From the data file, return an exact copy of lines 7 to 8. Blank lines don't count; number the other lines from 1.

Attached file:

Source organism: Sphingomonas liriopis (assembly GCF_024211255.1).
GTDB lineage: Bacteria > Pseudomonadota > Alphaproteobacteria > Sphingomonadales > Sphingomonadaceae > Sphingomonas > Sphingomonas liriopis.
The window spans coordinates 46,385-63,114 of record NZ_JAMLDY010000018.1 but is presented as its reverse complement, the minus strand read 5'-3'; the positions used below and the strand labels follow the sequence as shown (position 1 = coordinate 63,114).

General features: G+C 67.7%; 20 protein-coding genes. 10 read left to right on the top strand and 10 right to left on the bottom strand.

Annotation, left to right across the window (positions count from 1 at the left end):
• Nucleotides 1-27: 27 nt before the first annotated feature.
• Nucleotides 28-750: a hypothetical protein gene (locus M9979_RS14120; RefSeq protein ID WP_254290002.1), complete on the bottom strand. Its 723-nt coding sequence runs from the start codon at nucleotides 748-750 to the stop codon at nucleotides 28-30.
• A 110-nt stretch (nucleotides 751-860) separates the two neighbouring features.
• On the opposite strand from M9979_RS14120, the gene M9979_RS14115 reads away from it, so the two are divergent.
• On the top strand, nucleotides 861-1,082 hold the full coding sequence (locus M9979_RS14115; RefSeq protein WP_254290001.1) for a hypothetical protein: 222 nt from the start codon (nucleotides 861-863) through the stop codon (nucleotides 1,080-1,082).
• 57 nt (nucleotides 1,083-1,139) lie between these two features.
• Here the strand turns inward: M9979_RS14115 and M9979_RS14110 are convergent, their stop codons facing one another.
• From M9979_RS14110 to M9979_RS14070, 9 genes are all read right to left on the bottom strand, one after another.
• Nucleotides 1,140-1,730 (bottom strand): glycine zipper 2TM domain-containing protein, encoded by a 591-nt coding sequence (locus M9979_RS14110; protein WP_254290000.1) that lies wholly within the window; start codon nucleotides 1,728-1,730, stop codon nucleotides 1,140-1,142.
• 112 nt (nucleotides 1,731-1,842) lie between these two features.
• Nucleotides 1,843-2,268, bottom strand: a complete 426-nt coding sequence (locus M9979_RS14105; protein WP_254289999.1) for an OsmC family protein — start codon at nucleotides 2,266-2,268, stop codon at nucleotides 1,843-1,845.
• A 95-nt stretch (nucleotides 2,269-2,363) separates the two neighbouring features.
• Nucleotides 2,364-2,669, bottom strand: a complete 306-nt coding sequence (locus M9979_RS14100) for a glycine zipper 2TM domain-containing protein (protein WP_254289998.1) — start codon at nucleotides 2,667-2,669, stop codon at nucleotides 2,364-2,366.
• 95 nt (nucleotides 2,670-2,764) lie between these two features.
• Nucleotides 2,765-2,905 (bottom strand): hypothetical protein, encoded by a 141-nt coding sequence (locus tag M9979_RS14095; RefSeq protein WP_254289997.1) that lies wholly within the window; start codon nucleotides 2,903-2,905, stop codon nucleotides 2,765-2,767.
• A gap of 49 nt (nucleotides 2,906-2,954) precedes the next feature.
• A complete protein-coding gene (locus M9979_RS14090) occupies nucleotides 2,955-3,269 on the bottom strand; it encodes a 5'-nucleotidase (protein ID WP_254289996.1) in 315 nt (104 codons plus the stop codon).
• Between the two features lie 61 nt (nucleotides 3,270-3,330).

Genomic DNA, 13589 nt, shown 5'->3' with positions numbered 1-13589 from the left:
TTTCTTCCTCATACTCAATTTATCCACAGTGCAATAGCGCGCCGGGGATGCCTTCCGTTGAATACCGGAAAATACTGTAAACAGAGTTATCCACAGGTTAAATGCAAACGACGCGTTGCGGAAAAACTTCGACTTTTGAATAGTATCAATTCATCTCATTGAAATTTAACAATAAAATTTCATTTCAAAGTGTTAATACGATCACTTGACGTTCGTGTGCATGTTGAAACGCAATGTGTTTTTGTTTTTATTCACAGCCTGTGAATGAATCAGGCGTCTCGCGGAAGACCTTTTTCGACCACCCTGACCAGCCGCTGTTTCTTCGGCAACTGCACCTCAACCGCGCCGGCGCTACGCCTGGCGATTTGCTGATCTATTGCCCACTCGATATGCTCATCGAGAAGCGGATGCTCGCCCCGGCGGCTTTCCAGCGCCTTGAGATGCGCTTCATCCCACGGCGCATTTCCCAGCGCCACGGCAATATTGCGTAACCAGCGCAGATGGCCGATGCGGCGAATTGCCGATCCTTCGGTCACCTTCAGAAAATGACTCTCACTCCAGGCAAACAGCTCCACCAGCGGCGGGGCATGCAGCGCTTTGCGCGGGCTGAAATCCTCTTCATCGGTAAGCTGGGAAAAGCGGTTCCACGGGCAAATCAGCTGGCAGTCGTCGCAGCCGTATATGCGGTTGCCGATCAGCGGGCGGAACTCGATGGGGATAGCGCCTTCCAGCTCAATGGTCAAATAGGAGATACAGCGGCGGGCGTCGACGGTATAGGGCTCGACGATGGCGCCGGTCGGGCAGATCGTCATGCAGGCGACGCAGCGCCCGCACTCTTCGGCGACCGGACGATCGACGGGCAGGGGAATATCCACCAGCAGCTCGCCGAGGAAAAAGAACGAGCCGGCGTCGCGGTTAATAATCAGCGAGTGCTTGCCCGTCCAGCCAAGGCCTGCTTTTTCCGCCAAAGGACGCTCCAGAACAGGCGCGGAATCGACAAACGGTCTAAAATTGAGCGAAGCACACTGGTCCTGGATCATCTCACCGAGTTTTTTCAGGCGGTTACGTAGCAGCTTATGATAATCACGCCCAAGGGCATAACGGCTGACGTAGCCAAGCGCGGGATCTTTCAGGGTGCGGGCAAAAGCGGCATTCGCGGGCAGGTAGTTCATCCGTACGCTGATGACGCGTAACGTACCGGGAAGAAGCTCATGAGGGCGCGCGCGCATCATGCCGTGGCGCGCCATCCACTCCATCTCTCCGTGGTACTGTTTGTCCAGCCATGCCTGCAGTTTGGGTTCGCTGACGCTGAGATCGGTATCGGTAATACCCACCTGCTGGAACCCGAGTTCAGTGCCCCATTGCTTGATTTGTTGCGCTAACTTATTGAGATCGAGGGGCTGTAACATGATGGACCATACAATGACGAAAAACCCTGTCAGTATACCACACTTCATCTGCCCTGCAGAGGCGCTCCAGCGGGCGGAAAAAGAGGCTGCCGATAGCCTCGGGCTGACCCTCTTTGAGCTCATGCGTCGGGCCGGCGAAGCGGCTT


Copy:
• Nucleotides 28-750: a hypothetical protein gene (locus M9979_RS14120; RefSeq protein ID WP_254290002.1), complete on the bottom strand. Its 723-nt coding sequence runs from the start codon at nucleotides 748-750 to the stop codon at nucleotides 28-30.
• A 110-nt stretch (nucleotides 751-860) separates the two neighbouring features.